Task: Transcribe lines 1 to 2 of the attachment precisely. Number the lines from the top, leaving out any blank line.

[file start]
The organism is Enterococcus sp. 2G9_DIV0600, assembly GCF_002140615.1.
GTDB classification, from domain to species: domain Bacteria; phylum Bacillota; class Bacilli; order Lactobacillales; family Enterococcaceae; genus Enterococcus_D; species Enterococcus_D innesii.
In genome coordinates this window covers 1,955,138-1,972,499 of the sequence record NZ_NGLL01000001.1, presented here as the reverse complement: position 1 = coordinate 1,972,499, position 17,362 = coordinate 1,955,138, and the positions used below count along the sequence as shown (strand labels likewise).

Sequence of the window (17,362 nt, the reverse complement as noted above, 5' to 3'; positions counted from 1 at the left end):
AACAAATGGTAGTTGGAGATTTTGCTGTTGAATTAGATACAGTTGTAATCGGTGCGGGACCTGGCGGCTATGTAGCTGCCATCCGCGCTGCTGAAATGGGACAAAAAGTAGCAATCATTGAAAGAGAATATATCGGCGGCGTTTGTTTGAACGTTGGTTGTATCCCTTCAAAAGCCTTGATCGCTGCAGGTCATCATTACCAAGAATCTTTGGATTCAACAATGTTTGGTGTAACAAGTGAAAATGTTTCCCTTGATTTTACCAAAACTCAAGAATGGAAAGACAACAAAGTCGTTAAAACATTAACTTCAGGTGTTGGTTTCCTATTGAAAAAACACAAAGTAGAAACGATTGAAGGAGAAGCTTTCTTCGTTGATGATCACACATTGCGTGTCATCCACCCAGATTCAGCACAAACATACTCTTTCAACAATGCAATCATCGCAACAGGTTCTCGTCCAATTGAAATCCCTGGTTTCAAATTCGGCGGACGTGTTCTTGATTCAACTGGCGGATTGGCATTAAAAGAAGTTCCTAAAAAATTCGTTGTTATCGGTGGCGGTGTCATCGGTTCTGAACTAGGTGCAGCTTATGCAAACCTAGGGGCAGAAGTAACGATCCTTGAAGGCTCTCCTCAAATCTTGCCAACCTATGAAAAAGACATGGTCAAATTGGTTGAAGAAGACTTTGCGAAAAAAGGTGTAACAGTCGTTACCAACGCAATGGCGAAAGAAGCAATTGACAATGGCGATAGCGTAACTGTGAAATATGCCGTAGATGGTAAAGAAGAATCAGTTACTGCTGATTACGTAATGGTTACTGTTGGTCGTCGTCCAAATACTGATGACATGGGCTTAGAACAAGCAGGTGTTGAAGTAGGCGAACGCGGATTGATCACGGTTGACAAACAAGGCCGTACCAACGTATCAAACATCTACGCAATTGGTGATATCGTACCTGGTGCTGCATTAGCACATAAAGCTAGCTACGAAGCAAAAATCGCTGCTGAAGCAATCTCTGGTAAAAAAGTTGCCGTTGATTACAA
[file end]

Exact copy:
The organism is Enterococcus sp. 2G9_DIV0600, assembly GCF_002140615.1.
GTDB classification, from domain to species: domain Bacteria; phylum Bacillota; class Bacilli; order Lactobacillales; family Enterococcaceae; genus Enterococcus_D; species Enterococcus_D innesii.